Many travelers took the Day Line boats to the Catskill Mountains region for summer vacations accompanied by family and large trunks of clothes. Others took the boats to riverside parks like Bear Mountain State Park and Kingston Point Park where they could spend the day picnicking and relaxing, and then catch another steamer home again in the evening. Many groups from schools, clubs, and other organizations took yearly outings on the Hudson River Day Line.
The term "floating palaces" aptly described the Hudson River Day Line steamers. Millions of people had happy memories of pleasant summer days on the Hudson River Day Line boats including the Chauncey Vibbard, the Daniel Drew, the Albany, the Hendrick Hudson, the Robert Fulton, the Washington Irving, the Alexander Hamilton, and the Peter Stuyvesant.
The 1920s were perhaps the most successful years for the Day Line with nearly two million passengers carried in the peak year of 1925 when seven steamers were running. The Depression years of the 1930s, though, were down years for the Day Line, as they were for many other companies. After an upsurge of business during World War II in the 1940s because of gas rationing for cars, the company's fortunes declined. With a postwar return to prosperity, and a huge increase in the production of passenger cars, travel by steamboat seemed old-fashioned to many.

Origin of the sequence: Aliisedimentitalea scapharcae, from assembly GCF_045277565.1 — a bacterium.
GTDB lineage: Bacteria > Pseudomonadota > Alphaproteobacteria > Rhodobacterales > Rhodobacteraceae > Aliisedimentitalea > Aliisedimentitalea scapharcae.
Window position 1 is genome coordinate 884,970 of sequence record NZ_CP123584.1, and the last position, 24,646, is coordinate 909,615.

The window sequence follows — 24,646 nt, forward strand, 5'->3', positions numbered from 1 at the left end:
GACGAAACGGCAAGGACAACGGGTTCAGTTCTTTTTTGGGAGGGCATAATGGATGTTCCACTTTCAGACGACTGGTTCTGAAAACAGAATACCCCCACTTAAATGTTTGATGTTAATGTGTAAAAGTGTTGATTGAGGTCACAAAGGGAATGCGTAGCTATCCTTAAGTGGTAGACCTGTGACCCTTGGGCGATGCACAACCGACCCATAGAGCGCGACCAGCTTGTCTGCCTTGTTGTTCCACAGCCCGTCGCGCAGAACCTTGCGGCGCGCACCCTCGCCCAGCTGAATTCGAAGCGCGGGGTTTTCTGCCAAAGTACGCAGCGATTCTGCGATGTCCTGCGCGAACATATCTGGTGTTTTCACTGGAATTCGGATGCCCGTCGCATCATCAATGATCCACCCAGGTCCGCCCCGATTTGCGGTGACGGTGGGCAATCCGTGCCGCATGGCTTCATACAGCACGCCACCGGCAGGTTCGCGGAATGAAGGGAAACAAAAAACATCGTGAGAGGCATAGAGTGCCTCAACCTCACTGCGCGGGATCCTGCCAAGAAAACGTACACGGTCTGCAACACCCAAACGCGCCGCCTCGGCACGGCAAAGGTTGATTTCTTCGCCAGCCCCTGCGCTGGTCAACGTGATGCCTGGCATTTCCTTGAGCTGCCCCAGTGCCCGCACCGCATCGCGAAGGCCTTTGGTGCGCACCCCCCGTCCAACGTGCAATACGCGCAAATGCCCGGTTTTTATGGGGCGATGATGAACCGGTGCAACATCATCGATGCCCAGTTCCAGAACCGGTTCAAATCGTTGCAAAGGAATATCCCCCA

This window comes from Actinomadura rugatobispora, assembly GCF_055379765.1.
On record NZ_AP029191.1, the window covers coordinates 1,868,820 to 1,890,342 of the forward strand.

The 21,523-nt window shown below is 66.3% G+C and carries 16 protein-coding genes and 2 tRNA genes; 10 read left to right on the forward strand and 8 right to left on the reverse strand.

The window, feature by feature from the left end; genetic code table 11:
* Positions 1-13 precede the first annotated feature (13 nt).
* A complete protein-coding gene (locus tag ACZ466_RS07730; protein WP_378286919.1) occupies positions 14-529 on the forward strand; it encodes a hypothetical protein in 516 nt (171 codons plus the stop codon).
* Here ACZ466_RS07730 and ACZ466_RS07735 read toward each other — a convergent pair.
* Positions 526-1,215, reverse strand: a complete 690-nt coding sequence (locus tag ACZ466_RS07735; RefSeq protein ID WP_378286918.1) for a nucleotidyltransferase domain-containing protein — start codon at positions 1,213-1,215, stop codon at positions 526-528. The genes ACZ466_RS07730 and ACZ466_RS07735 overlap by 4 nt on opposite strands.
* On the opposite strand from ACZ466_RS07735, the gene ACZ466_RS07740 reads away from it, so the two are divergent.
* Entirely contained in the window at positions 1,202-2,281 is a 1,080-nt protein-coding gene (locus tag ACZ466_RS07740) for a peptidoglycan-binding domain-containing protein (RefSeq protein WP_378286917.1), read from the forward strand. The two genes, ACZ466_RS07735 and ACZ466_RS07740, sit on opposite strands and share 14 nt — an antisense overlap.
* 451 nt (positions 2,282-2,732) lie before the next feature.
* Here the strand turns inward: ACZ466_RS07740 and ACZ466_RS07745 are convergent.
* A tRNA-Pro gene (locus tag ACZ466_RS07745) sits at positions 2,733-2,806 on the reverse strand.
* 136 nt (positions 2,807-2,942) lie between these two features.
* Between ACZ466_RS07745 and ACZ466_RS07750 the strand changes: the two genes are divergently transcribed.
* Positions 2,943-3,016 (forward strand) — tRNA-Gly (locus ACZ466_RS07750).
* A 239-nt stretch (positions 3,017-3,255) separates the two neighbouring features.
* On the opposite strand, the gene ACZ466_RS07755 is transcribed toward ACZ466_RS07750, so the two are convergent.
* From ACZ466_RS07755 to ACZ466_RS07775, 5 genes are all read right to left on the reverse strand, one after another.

The Hudson River Day Line of the Van Santvoords and the Olcotts, the original owners, finished with the sale of the company in 1948. In the early 1950s three steamers remained on the successor Day Line-the Robert Fulton, the Alexander Hamilton, and the Peter Stuyvesant. In the early 1960s there were two steamers left, and in September 1971 the last survivor of the Day Line, the Alexander Hamilton, finished the glorious run of the steamboat on the Hudson River.